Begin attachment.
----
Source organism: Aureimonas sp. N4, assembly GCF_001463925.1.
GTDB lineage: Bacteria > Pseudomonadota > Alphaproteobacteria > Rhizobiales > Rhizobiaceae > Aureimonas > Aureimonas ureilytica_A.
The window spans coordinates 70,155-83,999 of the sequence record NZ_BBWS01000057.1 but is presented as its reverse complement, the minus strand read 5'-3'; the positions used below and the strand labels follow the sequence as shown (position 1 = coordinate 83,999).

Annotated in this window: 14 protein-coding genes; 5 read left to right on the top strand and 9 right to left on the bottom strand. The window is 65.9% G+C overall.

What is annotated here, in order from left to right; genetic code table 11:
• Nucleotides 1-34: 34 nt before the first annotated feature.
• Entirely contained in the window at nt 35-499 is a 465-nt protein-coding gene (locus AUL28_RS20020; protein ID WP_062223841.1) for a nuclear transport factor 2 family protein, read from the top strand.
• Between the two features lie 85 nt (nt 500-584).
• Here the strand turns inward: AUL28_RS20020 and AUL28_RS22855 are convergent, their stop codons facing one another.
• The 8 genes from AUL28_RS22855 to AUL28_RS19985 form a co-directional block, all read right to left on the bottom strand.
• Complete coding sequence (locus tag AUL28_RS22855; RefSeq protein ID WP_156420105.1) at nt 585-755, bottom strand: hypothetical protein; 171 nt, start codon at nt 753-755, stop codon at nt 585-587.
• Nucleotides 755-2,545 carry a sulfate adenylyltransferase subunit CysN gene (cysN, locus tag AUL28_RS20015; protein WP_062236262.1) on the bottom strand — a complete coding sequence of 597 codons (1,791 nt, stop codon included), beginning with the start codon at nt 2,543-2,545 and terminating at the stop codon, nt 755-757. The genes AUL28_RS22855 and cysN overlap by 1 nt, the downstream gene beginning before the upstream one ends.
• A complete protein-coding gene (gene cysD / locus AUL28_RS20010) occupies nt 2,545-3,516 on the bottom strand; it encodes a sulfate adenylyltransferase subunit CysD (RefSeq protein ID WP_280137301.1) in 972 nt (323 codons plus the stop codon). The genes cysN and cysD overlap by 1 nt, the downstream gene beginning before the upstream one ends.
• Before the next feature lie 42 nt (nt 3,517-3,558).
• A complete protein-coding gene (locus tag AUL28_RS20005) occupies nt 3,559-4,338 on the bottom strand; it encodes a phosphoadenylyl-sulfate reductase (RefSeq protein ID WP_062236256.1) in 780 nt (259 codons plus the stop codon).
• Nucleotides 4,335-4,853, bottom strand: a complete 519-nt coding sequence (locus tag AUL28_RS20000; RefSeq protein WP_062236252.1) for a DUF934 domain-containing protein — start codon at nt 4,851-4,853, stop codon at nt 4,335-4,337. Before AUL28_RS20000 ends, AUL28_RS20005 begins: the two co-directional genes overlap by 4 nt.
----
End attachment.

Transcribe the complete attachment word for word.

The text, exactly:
Source organism: Aureimonas sp. N4, assembly GCF_001463925.1.
GTDB lineage: Bacteria > Pseudomonadota > Alphaproteobacteria > Rhizobiales > Rhizobiaceae > Aureimonas > Aureimonas ureilytica_A.
The window spans coordinates 70,155-83,999 of the sequence record NZ_BBWS01000057.1 but is presented as its reverse complement, the minus strand read 5'-3'; the positions used below and the strand labels follow the sequence as shown (position 1 = coordinate 83,999).

Annotated in this window: 14 protein-coding genes; 5 read left to right on the top strand and 9 right to left on the bottom strand. The window is 65.9% G+C overall.

What is annotated here, in order from left to right; genetic code table 11:
• Nucleotides 1-34: 34 nt before the first annotated feature.
• Entirely contained in the window at nt 35-499 is a 465-nt protein-coding gene (locus AUL28_RS20020; protein ID WP_062223841.1) for a nuclear transport factor 2 family protein, read from the top strand.
• Between the two features lie 85 nt (nt 500-584).
• Here the strand turns inward: AUL28_RS20020 and AUL28_RS22855 are convergent, their stop codons facing one another.
• The 8 genes from AUL28_RS22855 to AUL28_RS19985 form a co-directional block, all read right to left on the bottom strand.
• Complete coding sequence (locus tag AUL28_RS22855; RefSeq protein ID WP_156420105.1) at nt 585-755, bottom strand: hypothetical protein; 171 nt, start codon at nt 753-755, stop codon at nt 585-587.
• Nucleotides 755-2,545 carry a sulfate adenylyltransferase subunit CysN gene (cysN, locus tag AUL28_RS20015; protein WP_062236262.1) on the bottom strand — a complete coding sequence of 597 codons (1,791 nt, stop codon included), beginning with the start codon at nt 2,543-2,545 and terminating at the stop codon, nt 755-757. The genes AUL28_RS22855 and cysN overlap by 1 nt, the downstream gene beginning before the upstream one ends.
• A complete protein-coding gene (gene cysD / locus AUL28_RS20010) occupies nt 2,545-3,516 on the bottom strand; it encodes a sulfate adenylyltransferase subunit CysD (RefSeq protein ID WP_280137301.1) in 972 nt (323 codons plus the stop codon). The genes cysN and cysD overlap by 1 nt, the downstream gene beginning before the upstream one ends.
• Before the next feature lie 42 nt (nt 3,517-3,558).
• A complete protein-coding gene (locus tag AUL28_RS20005) occupies nt 3,559-4,338 on the bottom strand; it encodes a phosphoadenylyl-sulfate reductase (RefSeq protein ID WP_062236256.1) in 780 nt (259 codons plus the stop codon).
• Nucleotides 4,335-4,853, bottom strand: a complete 519-nt coding sequence (locus tag AUL28_RS20000; RefSeq protein WP_062236252.1) for a DUF934 domain-containing protein — start codon at nt 4,851-4,853, stop codon at nt 4,335-4,337. Before AUL28_RS20000 ends, AUL28_RS20005 begins: the two co-directional genes overlap by 4 nt.